Worries about supplies have caused the oil market's pricing dynamics to shift in recent days, Saudi Arabia's oil minister said.
"Did you see what happened over the past three days? The market shifted from contango to backwardation, because people are expecting a shortage," Ali al-Naimi told reporters on the sidelines of an Organisation of Arab Petroleum Exporting Countries (OAPEC) meeting in Doha.
Backwardation means the cash or nearby delivery price of a commodity has risen above the price for forward delivery, which is usually higher. Contango means the forward prices are higher.
The oil minister played down any suggestion the kingdom was ready to cut production to accommodate increased supply by other members of the Organisation of Petroleum Exporting Countries.
"Please don't talk about cuts - there are no cuts," he said. "You know why I'm saying no cuts? It's because you say if, so don't talk about scenarios."
The Saudis kept production steady at around 9.7m barrels per day (bpd) in October and November. Earlier this month, OPEC members agreed to adhere to a 30m-bpd target. But without individual country quotas, which were discarded last year, that cannot be policed.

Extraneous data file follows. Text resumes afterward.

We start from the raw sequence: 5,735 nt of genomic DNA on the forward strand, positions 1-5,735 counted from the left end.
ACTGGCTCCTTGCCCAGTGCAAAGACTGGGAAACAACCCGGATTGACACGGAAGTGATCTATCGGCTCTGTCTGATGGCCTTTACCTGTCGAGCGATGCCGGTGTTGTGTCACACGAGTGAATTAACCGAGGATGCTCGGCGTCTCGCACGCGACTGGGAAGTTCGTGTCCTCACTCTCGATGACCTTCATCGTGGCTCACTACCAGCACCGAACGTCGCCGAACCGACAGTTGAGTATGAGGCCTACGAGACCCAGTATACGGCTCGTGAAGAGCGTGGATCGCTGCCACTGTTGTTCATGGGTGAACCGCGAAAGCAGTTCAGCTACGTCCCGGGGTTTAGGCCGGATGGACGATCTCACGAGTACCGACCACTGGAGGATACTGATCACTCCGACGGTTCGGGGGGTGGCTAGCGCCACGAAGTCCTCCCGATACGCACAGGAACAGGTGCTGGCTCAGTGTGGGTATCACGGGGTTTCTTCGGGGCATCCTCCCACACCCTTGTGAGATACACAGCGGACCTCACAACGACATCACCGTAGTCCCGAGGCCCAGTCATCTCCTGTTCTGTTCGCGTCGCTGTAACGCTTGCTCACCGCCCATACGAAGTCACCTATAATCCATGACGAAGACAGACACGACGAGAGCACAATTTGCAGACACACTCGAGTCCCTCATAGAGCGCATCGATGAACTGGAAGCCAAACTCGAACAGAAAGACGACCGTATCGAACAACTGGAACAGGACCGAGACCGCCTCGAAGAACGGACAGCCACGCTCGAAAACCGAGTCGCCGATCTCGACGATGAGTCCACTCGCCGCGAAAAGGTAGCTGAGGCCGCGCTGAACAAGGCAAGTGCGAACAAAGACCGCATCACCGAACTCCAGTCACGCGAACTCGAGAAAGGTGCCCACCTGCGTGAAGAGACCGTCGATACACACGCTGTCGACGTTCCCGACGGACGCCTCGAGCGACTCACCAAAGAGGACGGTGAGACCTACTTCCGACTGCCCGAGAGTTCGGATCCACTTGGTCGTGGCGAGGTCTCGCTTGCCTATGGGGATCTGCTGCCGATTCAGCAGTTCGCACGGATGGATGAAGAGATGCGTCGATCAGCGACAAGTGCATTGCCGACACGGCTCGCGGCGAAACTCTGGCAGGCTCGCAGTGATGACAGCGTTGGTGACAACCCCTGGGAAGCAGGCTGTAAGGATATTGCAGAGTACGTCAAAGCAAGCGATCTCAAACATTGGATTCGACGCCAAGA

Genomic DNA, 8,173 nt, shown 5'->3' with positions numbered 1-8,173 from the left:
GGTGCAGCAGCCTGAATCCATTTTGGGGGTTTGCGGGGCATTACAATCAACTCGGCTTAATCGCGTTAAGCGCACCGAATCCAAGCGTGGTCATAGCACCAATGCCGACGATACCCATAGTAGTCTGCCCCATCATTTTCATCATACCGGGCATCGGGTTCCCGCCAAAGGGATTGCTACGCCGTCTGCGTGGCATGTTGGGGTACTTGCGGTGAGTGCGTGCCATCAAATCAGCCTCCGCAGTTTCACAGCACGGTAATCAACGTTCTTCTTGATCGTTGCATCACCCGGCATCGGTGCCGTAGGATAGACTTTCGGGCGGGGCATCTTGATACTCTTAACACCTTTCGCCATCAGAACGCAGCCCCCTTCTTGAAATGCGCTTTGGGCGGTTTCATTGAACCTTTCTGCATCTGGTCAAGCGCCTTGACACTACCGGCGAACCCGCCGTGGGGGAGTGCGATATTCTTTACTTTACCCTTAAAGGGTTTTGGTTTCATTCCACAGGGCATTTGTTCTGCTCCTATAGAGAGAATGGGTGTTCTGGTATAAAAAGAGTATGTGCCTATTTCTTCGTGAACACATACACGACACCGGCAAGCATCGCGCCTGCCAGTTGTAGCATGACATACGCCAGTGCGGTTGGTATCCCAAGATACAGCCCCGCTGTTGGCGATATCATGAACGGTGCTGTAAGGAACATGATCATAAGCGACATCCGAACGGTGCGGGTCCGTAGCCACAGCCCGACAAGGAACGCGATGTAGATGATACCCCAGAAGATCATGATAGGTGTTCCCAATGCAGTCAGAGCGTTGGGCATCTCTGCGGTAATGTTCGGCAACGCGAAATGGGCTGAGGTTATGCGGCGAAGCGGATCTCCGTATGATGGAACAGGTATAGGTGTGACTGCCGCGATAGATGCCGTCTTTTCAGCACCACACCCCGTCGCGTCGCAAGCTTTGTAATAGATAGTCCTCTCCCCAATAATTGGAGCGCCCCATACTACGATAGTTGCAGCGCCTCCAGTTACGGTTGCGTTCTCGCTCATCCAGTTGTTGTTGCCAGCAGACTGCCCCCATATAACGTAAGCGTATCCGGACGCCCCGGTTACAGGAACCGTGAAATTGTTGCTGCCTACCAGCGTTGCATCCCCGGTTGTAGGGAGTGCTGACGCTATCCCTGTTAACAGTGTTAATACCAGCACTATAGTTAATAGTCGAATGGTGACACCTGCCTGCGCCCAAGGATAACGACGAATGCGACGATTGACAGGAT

Several members have called on Saudi Arabia to cut back its production to bring OPEC's total supply down to the 30m- bpd threshold and defend a price of $100 a barrel for crude.
Both Iraq and Iran, the second- and third-largest OPEC producers after Saudi Arabia, oppose contributing to a collective reduction if one is needed next year. In that case, the Saudis might have to cut output closer to 9m-bpd by mid-2014. Naimi declined to comment on that possibility.
"I'm optimistic about the future, as I see that the stability of the oil markets will continue next year in terms of balance between supply, demand and current price levels," Naimi said.
Oil prices rose on Friday, fueled by spread trading and supply concerns. Brent crude gained $1.48 to settle at $111.77 a barrel. US oil settled up 28 cents at $99.32 a barrel.